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1214 Views 2 Replies Last post: Jul 14, 2014 6:44 PM by Mottephobia RSS
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Jul 14, 2014 1:37 PM

False Widow Questions



I am new here and really enjoying this forum.


I have a noble false widow on the widow sill. I really quite like spiders and I have been observing this one for a few days with great delight, because she's the first of her kind I've ever seen for real. Fortunately for the spider and unfortunately for me, it is very much a black flies year: they are flying in by the dozen and head for this specific window - free takeaway meals for my spider several times a day!


But now dead flies are piling up on the sill and it should really be cleaned, which I cannot do without disturbing her web. In addition to this, I have many allergies and I don't want to find out whether I should add spider bites to the list (I like to leave them be in the house, especially as they eat a lot of things I dislike, like black flies, as well as things whose bites and stings I know I am allergic to).


So I'm not sure what the kindest and safest course of action is, here. If I wear Marigold-type gloves, am I safe from bites? If I destroy its web, will the spider leave and go somewhere else, or just make a new web there? (If she goes anywhere else and is found by anyone else but me, it is not safe for her). Should I just try to trap it and put it outside somehow? I thought that, depending on noble false widows' lifespan, I might just get away with waiting until she's dead or gone before cleaning the window - but I could find no information about their lifespans at all.


Any advice/suggestions would be much appreciated!

  • Currently Being Moderated
    Jul 14, 2014 4:30 PM (in response to Mottephobia)
    Re: False Widow Questions

    Does she have a hidey hole that the can retreat to? Often if you make a major disturbance in the web they will bolt for their hole, you could use an inanimate object like wooden spoon, pen, etc., sometimes just a purposeful approach to the web will enough. You usually have to tickle the web very lightly for them to mistake it for prey.


    Once she is in her hole (assuming she has one) would you be able to clean the sill with a narrow hoover attachment (taking care not to suck up the spider of course) or a brush?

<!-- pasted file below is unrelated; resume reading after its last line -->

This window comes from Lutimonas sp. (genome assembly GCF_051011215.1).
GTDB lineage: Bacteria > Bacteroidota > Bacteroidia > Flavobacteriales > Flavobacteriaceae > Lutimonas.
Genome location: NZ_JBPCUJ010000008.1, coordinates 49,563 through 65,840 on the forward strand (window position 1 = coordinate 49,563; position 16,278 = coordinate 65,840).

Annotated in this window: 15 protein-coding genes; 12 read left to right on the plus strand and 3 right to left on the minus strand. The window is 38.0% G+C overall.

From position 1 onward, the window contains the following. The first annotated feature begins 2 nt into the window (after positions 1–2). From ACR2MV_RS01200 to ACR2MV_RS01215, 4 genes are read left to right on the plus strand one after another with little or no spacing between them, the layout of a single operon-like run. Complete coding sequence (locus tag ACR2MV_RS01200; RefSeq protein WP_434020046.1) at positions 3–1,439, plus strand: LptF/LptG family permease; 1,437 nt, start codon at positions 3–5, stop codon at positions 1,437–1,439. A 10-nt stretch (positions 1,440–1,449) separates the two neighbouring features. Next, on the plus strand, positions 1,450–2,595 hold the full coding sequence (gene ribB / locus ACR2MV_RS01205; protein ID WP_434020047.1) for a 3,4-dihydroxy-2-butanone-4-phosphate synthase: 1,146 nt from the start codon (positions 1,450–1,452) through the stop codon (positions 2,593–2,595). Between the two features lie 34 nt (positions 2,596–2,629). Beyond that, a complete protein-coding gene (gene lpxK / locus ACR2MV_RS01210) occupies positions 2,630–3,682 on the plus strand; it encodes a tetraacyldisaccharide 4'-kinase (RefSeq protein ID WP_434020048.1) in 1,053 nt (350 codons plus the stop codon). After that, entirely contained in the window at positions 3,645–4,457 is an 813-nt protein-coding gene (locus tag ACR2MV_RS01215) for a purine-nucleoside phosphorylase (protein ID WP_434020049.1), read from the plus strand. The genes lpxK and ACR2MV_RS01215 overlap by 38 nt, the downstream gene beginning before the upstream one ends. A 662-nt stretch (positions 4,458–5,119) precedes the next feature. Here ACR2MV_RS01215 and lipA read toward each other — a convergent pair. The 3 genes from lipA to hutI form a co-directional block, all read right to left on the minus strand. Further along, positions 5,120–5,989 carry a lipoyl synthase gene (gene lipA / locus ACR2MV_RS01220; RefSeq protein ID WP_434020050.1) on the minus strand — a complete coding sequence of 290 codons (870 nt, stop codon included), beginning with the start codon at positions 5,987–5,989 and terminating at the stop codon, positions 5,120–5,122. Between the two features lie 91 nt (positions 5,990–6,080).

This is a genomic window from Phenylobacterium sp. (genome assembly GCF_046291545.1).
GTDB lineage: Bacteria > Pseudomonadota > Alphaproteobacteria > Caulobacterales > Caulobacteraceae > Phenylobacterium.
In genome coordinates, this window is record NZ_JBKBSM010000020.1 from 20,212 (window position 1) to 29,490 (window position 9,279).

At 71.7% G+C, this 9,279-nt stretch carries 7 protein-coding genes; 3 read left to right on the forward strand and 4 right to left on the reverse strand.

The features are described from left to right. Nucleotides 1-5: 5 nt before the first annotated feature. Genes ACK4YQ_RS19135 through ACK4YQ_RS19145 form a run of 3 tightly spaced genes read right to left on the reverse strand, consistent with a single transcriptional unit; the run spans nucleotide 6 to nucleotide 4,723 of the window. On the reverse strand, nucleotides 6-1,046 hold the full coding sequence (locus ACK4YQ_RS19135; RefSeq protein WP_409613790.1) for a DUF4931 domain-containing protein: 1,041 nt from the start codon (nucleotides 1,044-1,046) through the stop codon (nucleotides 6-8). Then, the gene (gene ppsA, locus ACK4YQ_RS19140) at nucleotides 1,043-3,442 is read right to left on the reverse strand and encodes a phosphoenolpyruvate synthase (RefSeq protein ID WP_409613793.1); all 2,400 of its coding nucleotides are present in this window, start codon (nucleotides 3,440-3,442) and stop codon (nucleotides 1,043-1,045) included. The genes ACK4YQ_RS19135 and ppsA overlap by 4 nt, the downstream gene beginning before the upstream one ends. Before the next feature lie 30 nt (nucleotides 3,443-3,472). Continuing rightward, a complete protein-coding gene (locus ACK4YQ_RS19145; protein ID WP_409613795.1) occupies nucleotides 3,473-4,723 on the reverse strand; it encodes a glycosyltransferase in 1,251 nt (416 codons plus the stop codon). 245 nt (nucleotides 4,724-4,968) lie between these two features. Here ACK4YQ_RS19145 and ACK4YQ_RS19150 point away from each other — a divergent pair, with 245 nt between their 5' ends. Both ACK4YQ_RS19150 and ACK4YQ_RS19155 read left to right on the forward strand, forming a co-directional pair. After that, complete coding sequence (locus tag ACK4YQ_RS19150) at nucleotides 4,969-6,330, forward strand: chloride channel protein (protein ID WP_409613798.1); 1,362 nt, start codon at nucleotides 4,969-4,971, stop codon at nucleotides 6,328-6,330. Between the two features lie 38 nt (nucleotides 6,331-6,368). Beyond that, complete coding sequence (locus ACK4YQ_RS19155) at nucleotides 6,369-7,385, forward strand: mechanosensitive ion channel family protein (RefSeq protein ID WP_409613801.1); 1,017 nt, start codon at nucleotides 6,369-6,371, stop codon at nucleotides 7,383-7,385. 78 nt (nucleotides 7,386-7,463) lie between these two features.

Their webs are really quite tough and even if significantly damaged, they will rebuild them, or as long as they have cover, they may build a new web in the same place.


    Waiting until she dies might be a long game, she might live another year, maybe even two!


    If she doesn't have a hiding place on the sill, it's possible that you could introduce something in/behind which she might take cover? E.g. I have a cut-down, cardboard inner tube from a kitchen towel roll (not so smooth as she can't get purchase - thanks to Florin for the tip), a little flattened to make it more "homely & snug" with a female living inside, at the moment she is wedged in a window frame and secures the tube to her surroundings/rebuilds it, if the surrounding web gets damaged. If I'm causing a disturbance around the frame she retreats inside the tube, which can be relocated with her inside. Not very elegant, sure, but you get the gist.


    You can, of course, trap her and deposit her outside, but they move surprisingly quickly when they want to. Maybe easier said than done?


    If she is happy where she is I'd leave her be (but I don't have any known allergies to contend with), keep an eye out for egg sacs (ball of 'cotton wool', about the size of a pea, take a couple of months to hatch, so no need to panic if you see one) every now & then though, if she is indoors & you can see her retreat. You probably could do without a bunch of spiderlings hatching indoors. If this does happen they can be shoo'd outside easily enough if close to an open window.

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